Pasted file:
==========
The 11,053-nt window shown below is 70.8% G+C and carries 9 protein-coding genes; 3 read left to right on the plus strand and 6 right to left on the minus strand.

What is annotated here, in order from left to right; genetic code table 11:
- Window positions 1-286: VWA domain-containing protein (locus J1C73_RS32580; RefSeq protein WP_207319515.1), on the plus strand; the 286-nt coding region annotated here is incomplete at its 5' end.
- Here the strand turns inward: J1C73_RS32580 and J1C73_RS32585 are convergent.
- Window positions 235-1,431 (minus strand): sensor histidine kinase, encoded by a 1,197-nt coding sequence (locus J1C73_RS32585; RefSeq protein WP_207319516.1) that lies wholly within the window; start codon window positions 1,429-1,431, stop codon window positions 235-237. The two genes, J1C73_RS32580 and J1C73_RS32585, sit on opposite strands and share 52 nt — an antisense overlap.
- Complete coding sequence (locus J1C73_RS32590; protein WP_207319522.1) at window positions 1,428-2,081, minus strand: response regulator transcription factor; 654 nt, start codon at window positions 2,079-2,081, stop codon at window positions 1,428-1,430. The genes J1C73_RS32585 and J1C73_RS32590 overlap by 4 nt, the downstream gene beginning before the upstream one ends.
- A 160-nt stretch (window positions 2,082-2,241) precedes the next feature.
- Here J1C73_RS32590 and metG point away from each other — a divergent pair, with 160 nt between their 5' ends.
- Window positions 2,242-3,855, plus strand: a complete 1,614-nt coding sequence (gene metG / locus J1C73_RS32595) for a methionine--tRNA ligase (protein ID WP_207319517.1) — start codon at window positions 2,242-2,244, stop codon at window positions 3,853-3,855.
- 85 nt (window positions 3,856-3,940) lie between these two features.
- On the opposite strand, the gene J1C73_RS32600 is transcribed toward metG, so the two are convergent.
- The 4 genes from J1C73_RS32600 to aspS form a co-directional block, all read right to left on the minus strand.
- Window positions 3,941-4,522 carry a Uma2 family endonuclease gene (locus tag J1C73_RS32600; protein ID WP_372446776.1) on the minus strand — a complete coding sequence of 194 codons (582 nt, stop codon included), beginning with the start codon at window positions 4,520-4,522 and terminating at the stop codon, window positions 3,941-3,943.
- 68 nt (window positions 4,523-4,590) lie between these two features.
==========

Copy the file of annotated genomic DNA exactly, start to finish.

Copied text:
The 11,053-nt window shown below is 70.8% G+C and carries 9 protein-coding genes; 3 read left to right on the plus strand and 6 right to left on the minus strand.

What is annotated here, in order from left to right; genetic code table 11:
- Window positions 1-286: VWA domain-containing protein (locus J1C73_RS32580; RefSeq protein WP_207319515.1), on the plus strand; the 286-nt coding region annotated here is incomplete at its 5' end.
- Here the strand turns inward: J1C73_RS32580 and J1C73_RS32585 are convergent.
- Window positions 235-1,431 (minus strand): sensor histidine kinase, encoded by a 1,197-nt coding sequence (locus J1C73_RS32585; RefSeq protein WP_207319516.1) that lies wholly within the window; start codon window positions 1,429-1,431, stop codon window positions 235-237. The two genes, J1C73_RS32580 and J1C73_RS32585, sit on opposite strands and share 52 nt — an antisense overlap.
- Complete coding sequence (locus J1C73_RS32590; protein WP_207319522.1) at window positions 1,428-2,081, minus strand: response regulator transcription factor; 654 nt, start codon at window positions 2,079-2,081, stop codon at window positions 1,428-1,430. The genes J1C73_RS32585 and J1C73_RS32590 overlap by 4 nt, the downstream gene beginning before the upstream one ends.
- A 160-nt stretch (window positions 2,082-2,241) precedes the next feature.
- Here J1C73_RS32590 and metG point away from each other — a divergent pair, with 160 nt between their 5' ends.
- Window positions 2,242-3,855, plus strand: a complete 1,614-nt coding sequence (gene metG / locus J1C73_RS32595) for a methionine--tRNA ligase (protein ID WP_207319517.1) — start codon at window positions 2,242-2,244, stop codon at window positions 3,853-3,855.
- 85 nt (window positions 3,856-3,940) lie between these two features.
- On the opposite strand, the gene J1C73_RS32600 is transcribed toward metG, so the two are convergent.
- The 4 genes from J1C73_RS32600 to aspS form a co-directional block, all read right to left on the minus strand.
- Window positions 3,941-4,522 carry a Uma2 family endonuclease gene (locus tag J1C73_RS32600; protein ID WP_372446776.1) on the minus strand — a complete coding sequence of 194 codons (582 nt, stop codon included), beginning with the start codon at window positions 4,520-4,522 and terminating at the stop codon, window positions 3,941-3,943.
- 68 nt (window positions 4,523-4,590) lie between these two features.